Air pollution may cause heart arrhythmia in healthy teenagers

Air pollution may cause heart arrhythmia in healthy teenagers
© iStock/urbazon

A new study discovers that breathing particulate matter air pollution may cause heart arrhythmia in healthy teenagers.

In new research published in the Journal of the American Heart Association, researchers find that the negative cardiovascular effects, such as heart arrhythmia of air pollution commonly seen in adults are also impacting teenagers.

Heart arrhythmias are experienced by over two million people in the UK. It is common in older people; however, this new research illuminates that this condition could become more prevalent in healthy teenagers. Symptoms include palpitations, feeling dizzy, fainting or being short of breath.

“While relatively rare, irregular heart rhythms can lead to sudden cardiac death in otherwise healthy adolescents and young adults. Our findings linking air pollution to irregular heart rhythms suggest that particulate matter may contribute to the risk of sudden cardiac death among youth,” said Fan He, PhD, lead author of the study and an instructor in public health sciences at the Penn State College of Medicine in Hershey, Pennsylvania. “Since childhood and adolescent cardiovascular conditions can track into adulthood and affect the risk of major cardiovascular disease later in life, identifying modifiable risk factors of cardiac arrhythmia that may cause sudden cardiac death among adolescents should be of great public interest.”

The impact of air pollution on heart health

The study examined the impact of breathing fine particulate on heart rhythms of adolescents. Fine particulates (PM2.5) are less than 2.5 microns in size and can easily be inhaled deep into the lungs and even enter the bloodstream. Particles smaller than 2.5 microns usually come from fuel combustion, such as car exhausts. Once this is inhaled, it can irritate the lungs and blood vessels around the heart. Previous research has illuminated that these pollutants can increase the process of disease in the arteries over time.

The researchers analysed how air pollution impacts heart arrhythmias characterised by premature contraction in the heart muscle. In premature atrial contractions (PAC), the heartbeat originates from the atria (top chambers of the heart). This typically causes no symptoms, but frequent contractions can increase the risk of atrial fibrillation – a severe form of heart arrhythmia. Due to the lack of symptoms, this leads to affected individuals not receiving treatment.

Analysing potential heart arrhythmias in 322 teenagers

The health data of 322 adolescents (average age 17 years; 56% males; 79% non-Hispanic white teenagers) living in central Pennsylvania were involved in the Penn State Child Cohort study. The original study dates back to 2002 and 2006 when these children were aged six to 12 years. The researchers reviewed the results from the follow-up evaluation almost 7.5 years later, and at this point, the children were free of cardiovascular conditions and considered low risk for heart arrhythmias.

However, in the more recent follow-up, the researchers measured exposure to fine particulate matter in the air using a nephelometer for 24 hours and EKG tracings of each teen’s heart rhythms via a wearable device.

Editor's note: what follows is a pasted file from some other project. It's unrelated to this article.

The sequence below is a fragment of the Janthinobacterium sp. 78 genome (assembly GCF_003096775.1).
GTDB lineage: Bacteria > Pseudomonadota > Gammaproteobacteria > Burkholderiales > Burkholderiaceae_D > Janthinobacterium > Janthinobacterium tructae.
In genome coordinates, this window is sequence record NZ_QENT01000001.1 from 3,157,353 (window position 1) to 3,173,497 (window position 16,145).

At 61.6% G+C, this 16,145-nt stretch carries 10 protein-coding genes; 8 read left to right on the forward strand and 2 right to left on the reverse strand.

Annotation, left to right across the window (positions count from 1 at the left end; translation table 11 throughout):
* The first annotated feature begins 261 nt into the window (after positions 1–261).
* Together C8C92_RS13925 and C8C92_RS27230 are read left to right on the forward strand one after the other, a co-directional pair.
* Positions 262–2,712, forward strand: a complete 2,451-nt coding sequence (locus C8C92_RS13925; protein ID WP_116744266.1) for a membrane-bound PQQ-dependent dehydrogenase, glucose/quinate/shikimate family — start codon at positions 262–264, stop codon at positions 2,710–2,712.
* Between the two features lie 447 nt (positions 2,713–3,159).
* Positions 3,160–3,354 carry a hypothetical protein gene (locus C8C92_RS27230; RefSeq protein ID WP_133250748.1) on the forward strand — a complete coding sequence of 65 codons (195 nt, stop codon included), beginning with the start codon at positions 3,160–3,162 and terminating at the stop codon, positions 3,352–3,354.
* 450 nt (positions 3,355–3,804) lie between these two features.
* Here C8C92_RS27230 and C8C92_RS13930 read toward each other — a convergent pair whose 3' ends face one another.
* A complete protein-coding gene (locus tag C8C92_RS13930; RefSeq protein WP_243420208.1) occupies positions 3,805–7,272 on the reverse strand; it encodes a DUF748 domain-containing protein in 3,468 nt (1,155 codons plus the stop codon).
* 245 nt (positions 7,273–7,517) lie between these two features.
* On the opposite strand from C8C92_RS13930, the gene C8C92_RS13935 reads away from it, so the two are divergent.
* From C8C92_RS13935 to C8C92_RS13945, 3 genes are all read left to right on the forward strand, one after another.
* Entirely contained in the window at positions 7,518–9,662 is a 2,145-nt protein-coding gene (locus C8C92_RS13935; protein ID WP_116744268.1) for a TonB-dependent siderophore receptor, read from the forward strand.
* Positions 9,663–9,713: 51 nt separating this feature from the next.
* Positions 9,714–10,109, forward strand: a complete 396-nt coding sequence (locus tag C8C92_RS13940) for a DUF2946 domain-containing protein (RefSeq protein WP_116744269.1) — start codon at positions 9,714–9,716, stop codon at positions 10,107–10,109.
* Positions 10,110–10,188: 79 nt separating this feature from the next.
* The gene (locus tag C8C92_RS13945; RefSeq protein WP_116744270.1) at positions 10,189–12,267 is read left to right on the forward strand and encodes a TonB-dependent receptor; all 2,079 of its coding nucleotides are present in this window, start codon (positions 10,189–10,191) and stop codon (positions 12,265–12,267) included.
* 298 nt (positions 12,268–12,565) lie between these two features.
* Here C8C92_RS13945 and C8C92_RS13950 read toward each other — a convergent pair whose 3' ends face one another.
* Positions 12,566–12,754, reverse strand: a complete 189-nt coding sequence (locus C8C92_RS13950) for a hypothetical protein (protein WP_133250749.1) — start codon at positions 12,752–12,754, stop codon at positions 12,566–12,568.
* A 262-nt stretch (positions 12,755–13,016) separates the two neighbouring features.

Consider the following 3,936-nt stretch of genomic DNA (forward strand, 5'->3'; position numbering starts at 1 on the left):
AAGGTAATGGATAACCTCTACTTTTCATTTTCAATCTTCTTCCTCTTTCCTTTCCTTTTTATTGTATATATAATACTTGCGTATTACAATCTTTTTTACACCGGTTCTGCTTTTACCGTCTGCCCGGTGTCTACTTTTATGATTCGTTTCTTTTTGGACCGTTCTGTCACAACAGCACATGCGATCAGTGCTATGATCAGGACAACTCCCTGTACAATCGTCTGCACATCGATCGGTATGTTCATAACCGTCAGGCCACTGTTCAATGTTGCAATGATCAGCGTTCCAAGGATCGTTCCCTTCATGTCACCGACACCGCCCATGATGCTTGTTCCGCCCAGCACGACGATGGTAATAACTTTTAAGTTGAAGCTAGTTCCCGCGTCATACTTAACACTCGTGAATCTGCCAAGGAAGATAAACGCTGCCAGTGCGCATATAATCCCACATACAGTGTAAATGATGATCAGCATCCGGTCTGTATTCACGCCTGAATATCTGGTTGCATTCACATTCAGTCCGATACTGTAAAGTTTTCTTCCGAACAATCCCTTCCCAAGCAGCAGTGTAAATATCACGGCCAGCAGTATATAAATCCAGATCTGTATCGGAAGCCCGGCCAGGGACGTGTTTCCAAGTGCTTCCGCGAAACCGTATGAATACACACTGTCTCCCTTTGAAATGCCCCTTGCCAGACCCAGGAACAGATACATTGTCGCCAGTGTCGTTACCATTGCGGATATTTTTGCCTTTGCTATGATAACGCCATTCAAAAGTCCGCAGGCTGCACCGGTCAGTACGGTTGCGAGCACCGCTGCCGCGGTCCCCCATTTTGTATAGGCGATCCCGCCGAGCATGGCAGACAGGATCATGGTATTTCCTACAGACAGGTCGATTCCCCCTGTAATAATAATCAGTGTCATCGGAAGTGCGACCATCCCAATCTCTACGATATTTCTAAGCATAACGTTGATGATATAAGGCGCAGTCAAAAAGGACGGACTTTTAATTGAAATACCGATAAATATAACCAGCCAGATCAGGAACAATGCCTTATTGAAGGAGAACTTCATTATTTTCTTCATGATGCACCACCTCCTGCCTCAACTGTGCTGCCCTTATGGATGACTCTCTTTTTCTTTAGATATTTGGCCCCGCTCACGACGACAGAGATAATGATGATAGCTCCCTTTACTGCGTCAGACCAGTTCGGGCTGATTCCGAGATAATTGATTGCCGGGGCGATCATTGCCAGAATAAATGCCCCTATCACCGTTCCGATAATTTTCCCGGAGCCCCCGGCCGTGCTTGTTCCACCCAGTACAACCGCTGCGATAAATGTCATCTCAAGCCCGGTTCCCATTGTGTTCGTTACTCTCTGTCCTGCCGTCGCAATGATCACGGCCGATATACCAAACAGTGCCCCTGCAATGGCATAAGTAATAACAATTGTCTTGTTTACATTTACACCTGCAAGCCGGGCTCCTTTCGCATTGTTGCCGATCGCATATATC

They found that the average PM2.5 concentration in the participants was 17 micrograms of particulate matter per cubic meter of air (µg/m3) per day, which is much below the health-based air quality of 35 µg/m3 established by the U.S. Environmental Protection Agency (EPA).

The study found:

  • 79% of the participants had at least one heart arrhythmia during the 24-hour study period. Within that group, 40% had premature atrial contractions, 12% had only premature ventricular contractions, and 48% had both.
  • A 5% increase in the number of premature ventricular contractions within two hours of exposure was noted for each increase of 10 µg/m3 in PM2.5.
  • No association was found between the concentration of particulate matter and the number of premature atrial contractions.

“It is alarming that we were able to observe such a significant impact of air pollution on cardiac arrhythmias when the air quality remained well within the health-based standards established by the EPA. It may suggest that adolescents who live in highly polluted areas such as inner cities are at even higher risk,” Fan He said.

Furthermore, the results were consistent with data previously obtained in adults using similar methods from these researchers and others, although the increase in premature ventricular contractions was even higher in adults. Reducing the risk of heart arrhythmia in adolescents may reduce their risk of developing heart disease as adults, according to the study authors.

“Our study found that air pollution increases the risk of cardiovascular diseases and sudden cardiac death, even among healthy adolescents,” Fan He said. “Protective measures, such as wearing masks and avoiding vigorous physical activities, may be warranted on days that particulate matter concentration is high, especially during early morning rush hours.”


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